November 4, 2005

Re: ________ Bank – Stock Split and Related Matters

Dear Mr. ________:

This responds to your letter dated October 24, 2005, in which you ask that the referenced stock-split application submitted by your firm on September 22, 2005, be approved. The application was approved on October 26, 2005, and an approval letter and permit has been mailed to your office to the attention of Mr. ________.

This letter addresses the more fundamental issues regarding stock splits raised by your letter. The standard the Commissioner is to follow in determining whether or not to grant an application for a permit to effect a stock split, as set forth in Financial Code Section 693, is as follows: If the Commissioner finds that the proposal is fair, just, and equitable, he is to issue a permit; if he finds otherwise, he is to deny the application for a permit. Our present administrative guideline is that the resulting share price from the stock split will not be regarded as unduly low so long as the book value and expected market value are not less than $5 per share.

The way we apply our current standard, when making the determination that the resulting per share value is not unduly low, is to first look to the book value per share, the market value per share over the prior year, and the current trading price. After adjusting those measures to reflect the proposed stock split, if each indicator of value is $5 or more, we will normally find the proposal to be fair, just and equitable. However, when the resulting book value or market value per share falls below $5, we will not approve the application.

In your letter, you question the “regulatory foundation” of the Department of Financial Institutions’ (“Department”) informal policy of requiring that all indicators of per share value equal or exceed $5. We have considered your arguments with respect to book value per share and we have modified our policy as follows. Rather than immediately disapprove an application when the resulting book value falls below $5, we have instituted a “greater scrutiny” standard. In such instances, in addition to our analysis of the current and historical trading values, we will consider the most recent CAMELS ratings of the institution, the length of time it will take, at the current earnings level, for the book value to rise to $5, and we will consider the ratio of book value to market value, and then compare that ratio to the ratios of similar sized institutions. If the trading price is considered adequate (in light of the CAMELS component and composite ratings) and the projected earnings performance will bring the book value to $5 per share within a reasonable period, then the proposal may be considered fair, just and equitable.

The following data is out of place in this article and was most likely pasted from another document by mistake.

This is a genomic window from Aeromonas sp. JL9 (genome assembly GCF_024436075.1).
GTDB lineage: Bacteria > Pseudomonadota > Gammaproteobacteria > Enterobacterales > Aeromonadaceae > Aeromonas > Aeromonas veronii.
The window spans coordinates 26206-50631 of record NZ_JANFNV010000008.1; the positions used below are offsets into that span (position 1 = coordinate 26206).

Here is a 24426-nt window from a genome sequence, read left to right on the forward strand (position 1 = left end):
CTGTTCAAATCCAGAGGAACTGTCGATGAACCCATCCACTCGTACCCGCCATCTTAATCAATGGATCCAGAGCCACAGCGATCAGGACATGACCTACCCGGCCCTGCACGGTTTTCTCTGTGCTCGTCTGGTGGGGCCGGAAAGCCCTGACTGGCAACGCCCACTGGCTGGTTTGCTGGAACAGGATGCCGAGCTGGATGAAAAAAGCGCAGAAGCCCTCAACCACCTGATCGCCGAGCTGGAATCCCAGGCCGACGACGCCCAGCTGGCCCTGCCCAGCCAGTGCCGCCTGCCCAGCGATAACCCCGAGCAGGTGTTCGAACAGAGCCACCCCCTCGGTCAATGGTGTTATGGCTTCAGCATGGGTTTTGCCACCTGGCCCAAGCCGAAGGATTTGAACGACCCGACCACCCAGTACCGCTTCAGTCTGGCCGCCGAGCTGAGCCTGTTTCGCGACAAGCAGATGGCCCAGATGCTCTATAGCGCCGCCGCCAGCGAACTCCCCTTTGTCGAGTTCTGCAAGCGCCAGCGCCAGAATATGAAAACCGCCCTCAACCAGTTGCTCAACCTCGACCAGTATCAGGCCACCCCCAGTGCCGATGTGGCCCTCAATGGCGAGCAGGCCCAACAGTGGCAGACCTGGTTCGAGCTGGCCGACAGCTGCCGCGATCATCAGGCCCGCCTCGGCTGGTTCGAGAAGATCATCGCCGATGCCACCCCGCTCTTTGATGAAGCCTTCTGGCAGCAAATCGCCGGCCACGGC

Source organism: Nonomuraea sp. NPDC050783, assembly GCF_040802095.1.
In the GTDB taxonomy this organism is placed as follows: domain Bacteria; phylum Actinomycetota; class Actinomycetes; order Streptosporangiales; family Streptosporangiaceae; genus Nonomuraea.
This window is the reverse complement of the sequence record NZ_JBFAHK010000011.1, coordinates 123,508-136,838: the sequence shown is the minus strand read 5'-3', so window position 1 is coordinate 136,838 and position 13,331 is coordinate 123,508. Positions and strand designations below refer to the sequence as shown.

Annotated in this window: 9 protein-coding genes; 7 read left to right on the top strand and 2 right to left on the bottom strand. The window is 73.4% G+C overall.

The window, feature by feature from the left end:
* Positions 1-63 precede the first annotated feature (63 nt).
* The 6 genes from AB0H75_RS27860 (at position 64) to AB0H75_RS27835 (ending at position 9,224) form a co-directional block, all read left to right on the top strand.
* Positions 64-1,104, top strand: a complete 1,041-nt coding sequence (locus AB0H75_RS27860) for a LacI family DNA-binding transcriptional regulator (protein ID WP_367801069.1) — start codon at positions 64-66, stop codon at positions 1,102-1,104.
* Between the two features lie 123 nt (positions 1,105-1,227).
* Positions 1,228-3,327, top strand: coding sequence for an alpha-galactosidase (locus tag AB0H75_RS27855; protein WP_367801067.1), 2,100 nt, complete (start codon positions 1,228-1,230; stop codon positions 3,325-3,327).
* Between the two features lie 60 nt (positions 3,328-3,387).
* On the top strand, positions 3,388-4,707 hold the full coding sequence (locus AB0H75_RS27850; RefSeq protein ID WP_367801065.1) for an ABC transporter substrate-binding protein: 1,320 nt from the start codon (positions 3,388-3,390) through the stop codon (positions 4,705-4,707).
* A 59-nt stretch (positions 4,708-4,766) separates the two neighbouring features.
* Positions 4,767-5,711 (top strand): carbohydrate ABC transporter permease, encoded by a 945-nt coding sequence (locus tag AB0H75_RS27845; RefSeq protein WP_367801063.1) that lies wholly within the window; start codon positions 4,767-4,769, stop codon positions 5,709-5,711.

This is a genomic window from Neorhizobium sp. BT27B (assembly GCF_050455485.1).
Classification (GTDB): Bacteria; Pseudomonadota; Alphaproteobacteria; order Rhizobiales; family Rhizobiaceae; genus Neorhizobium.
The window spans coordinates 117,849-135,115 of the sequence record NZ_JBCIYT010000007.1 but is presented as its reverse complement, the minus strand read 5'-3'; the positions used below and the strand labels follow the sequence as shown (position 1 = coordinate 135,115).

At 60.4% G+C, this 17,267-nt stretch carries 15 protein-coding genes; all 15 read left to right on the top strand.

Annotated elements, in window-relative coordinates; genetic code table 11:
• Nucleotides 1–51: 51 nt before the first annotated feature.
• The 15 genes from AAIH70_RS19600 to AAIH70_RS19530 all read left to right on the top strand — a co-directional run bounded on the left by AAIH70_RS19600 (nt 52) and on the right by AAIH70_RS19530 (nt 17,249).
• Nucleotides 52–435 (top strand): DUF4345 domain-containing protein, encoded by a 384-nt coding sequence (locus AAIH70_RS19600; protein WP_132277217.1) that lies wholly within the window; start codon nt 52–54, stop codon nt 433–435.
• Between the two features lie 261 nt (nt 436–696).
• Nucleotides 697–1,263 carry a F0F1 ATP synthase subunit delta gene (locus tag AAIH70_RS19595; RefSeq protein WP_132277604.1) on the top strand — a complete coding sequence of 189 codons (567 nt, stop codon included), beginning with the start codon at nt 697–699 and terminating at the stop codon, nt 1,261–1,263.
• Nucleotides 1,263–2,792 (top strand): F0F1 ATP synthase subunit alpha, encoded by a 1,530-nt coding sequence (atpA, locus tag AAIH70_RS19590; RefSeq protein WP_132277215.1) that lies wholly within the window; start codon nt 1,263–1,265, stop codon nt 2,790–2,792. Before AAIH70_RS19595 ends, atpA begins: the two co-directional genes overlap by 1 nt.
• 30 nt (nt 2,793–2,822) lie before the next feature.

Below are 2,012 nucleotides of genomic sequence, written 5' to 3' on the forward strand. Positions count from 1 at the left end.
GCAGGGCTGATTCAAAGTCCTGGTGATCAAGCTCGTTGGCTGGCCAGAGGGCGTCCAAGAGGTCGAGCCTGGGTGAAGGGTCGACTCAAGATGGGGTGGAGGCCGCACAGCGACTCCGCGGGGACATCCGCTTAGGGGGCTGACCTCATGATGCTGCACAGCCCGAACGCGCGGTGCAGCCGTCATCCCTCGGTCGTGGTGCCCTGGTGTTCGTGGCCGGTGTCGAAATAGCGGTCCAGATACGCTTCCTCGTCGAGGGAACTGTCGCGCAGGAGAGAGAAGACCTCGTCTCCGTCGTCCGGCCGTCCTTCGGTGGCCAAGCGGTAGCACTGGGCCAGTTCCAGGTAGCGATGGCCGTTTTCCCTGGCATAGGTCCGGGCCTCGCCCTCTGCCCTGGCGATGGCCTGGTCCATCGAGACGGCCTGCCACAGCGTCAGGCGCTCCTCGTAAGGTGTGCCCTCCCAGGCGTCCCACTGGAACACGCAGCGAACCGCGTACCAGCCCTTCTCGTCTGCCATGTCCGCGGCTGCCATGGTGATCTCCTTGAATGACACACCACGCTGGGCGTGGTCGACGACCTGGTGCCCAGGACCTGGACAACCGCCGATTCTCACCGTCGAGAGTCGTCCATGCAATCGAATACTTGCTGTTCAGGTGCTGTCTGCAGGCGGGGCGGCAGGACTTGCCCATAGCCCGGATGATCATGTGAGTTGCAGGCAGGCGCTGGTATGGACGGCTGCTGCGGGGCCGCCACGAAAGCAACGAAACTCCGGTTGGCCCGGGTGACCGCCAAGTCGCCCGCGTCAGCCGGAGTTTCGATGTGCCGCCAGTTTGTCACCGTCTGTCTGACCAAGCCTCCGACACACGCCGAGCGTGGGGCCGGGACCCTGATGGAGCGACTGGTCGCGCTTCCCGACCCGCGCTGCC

If you have any questions regarding this matter, please do not hesitate to call me.

Very truly yours,


Staff Counsel


October 24, 2005

Via Facsimile

Mr. Brian Yuen

Acting Commissioner/Division of Examinations

California Department of Financial Institutions

300 South Spring Street, Suite 15513

Los Angeles, CA 90013-1204

Re: ________ Stock Split Application

Dear Brian:

The following discussion relates to the application (Application) of ________ Bank (Bank) with the Department of Financial Institutions (DFI) for a stock permit which would enable the Bank to split its outstanding common stock on a two-for-one basis to shareholders of record on September 30, 2005 and distribute the split shares on October 31, 2005.


On September 15, 2005 the Board of Directors the Bank approved a two-for-one stock split of the Bank’s outstanding common stock. Prior to passing the resolution, the Bank consulted investment bankers to evaluate the market impact of such a stock split. The Board also considered the Bank’s capital position, its current regulatory standing, access to capital markets and possible impact on trading volumes. Following the adoption of a resolution approving the stock split, the Bank issued a press release dated September 15, announcing the stock split subject to regulatory approval (a copy of which is attached).

On September 22, 2005 this firm filed the Application seeking issuance of a stock permit pursuant to Section 691 of the California Financial Code (Code) to split the Bank’s shares in a two-for-one stock split. Attached is a copy of the application as filed. On October 20, 2005, in a conversation between DFI counsel Paul Creighton and ________ of this firm, we were informed of an informal “policy” of the DFI by which such applications are denied if the resultant per share book value of the applicant would be less than $5.00. While we were not told that the Application has been denied, we were asked to revise the proposed split so that the per share book value following the split would be consistent with the “policy.” The purpose of this letter is to request that the Application be approved even if the post-split per share is less than $5.00. We submit that there are no sound policy reasons to deny the application.

No Statutory or Regulatory Foundation for DFI “Policy”

Initially we wish to inform you that the foundations for the “policy” are neither statutorily based in the Code nor located in the California Code of Regulation. Moreover, in searching the DFI website, we were unable to locate any reference to the “policy.” In fact, despite our active representation of numerous state chartered banks over many years, the above referenced conversation between Mr. Creighton and _________ was the first knowledge that anyone in our firm had concerning the existence of the “policy” concerning post-split book value limitations. Nor were the Bank’s management or its outside auditors or investment bankers aware of the “policy.” We raise this particular issue since we believe that the appropriate location for “bright line” requirements in considering applications to the DFI is in either the Code or in written regulations of the DFI. To maintain secret “bright line” policies is contrary to good regulatory process and does not give the regulated entity fair understanding of its rights and responsibilities.